Governing Kashmir: Critical Reflections on the Historical Present


The Indian state's refrain to the people of Kashmir is as follows: Indian rule of Kashmir is legitimate because India is a secular democratic republic, organized by rule of law and constitutionally guaranteed human rights. As a democratic state, rule of law may be suspended for national security reasons to protect the state, and such action has been necessary in Kashmir because of cross-border terrorism and 'separatist' elements in Kashmir that includes armed militants. The suspension of democratic rights in Kashmir, India states, is necessary to protect India as a secular democratic republic. Elections are periodically held and touted as proof of democracy in India, but without a vibrant civil society ensuring social freedoms, electoral processes obfuscate the subjection of Srinagar to New Delhi and give Indian governance greater legitimacy than if the center took official control over the state of Jammu & Kashmir.

 

What is the logic of the Indian state to which Kashmiris are subjected? The people of Kashmir must be denied the rights guaranteed to citizens of India because every Kashmiri is considered a real or potential threat to India. Kashmiris are citizens of India who are denied the rights of citizens to protect the state as the guarantor of rights. Law and order demands the denial of democratic rights to the people of Kashmir. Freedom of assembly and movement, freedom of speech and expression, freedom of press, freedom of religion are the basic rights that make India a legitimate state, and it is precisely these rights that must be denied all Kashmiris because when Kashmiris exercise these rights it is considered evidence of the anti-national sentiment of Kashmiris.

 

If Kashmiris want to prove themselves as loyal citizens of India than they must agree to not exercise the rights that are in principle available to the citizens of India. If Kashmiris want to prove their loyalty they must sacrifice their human rights and civil liberties for the protection of 'Greater India'. The Kashmiri cannot be loyal in the same way that a citizen of India is expected to be loyal, which includes the lawful right to organize to express dissent, to demand accountability on the part of government, to protest injustice and oppression in the streets, in the press, in institutions and organizations created to enable a vibrant civil society empowered to articulate its needs and concerns.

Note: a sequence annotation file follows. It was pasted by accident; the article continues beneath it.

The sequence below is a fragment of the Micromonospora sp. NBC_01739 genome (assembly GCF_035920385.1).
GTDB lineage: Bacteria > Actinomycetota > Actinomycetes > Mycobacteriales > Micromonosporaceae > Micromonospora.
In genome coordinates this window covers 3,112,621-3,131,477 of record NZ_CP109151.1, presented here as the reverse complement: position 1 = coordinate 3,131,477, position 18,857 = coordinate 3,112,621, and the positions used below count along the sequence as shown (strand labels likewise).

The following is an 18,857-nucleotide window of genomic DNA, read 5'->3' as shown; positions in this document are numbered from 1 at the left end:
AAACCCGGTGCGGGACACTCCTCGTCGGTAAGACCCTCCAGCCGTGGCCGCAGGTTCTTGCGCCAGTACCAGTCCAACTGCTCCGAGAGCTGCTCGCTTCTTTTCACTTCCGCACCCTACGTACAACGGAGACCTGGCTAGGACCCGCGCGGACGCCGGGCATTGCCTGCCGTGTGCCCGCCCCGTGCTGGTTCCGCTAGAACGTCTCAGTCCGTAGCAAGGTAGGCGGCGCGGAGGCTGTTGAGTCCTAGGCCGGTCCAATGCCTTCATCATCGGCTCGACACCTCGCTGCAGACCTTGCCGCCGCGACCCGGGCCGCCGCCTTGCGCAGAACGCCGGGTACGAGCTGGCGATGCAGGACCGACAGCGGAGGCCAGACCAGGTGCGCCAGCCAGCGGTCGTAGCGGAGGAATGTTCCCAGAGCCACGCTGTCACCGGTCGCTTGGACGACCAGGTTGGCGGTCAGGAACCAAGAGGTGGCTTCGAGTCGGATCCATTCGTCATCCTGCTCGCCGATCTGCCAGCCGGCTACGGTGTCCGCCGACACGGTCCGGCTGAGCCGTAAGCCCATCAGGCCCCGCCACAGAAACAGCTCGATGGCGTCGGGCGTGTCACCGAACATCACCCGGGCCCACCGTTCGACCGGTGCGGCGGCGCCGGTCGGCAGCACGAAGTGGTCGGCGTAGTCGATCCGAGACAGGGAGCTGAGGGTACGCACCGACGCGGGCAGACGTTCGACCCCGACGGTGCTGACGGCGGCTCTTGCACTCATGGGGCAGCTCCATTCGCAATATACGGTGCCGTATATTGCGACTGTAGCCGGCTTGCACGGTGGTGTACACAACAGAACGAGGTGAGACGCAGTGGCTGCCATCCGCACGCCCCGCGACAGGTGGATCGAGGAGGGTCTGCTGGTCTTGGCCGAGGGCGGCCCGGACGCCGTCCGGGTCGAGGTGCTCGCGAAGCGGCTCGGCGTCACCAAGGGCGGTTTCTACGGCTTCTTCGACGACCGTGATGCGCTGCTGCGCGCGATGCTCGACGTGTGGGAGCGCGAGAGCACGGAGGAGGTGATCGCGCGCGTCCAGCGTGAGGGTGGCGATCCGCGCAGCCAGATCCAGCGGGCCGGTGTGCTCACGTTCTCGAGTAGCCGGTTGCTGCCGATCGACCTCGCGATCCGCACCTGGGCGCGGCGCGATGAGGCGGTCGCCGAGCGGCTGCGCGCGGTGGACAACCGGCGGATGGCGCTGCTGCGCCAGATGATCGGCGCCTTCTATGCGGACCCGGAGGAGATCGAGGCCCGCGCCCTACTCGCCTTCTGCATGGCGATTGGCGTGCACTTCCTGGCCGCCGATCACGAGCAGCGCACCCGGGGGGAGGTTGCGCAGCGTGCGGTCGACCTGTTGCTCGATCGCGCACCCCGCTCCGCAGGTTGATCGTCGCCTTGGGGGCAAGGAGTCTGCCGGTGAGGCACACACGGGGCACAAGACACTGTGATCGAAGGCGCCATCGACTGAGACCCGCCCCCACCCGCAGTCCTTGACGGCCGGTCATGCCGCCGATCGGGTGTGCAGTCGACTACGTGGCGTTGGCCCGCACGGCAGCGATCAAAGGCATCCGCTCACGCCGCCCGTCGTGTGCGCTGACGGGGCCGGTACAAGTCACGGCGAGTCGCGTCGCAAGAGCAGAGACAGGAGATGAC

Democracy, rule of law, and civil liberties are to be sacrificed by Kashmiris for the larger good of India. Those citizens systematically denied the rights of citizenship are to accept rule via permanent emergency because the state of India has determined, as a legitimate state, that such sacrifice is in the national interest. Every Kashmiri must accept the suspension of democratic rights because democratic expression by Kashmiri citizens threatens the nation that protects and safeguards democracy. To be pro-India requires that Kashmiris renounce their rights as citizens. To demand equal rights and rule of law is to be anti-India. To belong to the nation you must accept subjugation to the military and paramilitary legitimated by national security. To belong you must renounce what belonging bestows. Such belonging is already unbelonging, or the false belonging of the slave to the manor.

 

Indivisible India functions through a mind-boggling number of hierarchically organized divisions. The primary division between friend and enemy, citizen and anti-national most profoundly affects Kashmiris, whose status as enemy/other leads the state to view every Kashmiri suspiciously. To protest the negation of civil rights and rule of law in Kashmir is deemed an assertion of anti-national sentiments and named a law and order problem. The law and order problem in Kashmir is that the exercise of civil and human rights by Kashmiris is regularly criminalized. Exercising democratic rights, demanding rule of law and due process is defined as a threat to India's democracy and rule of law.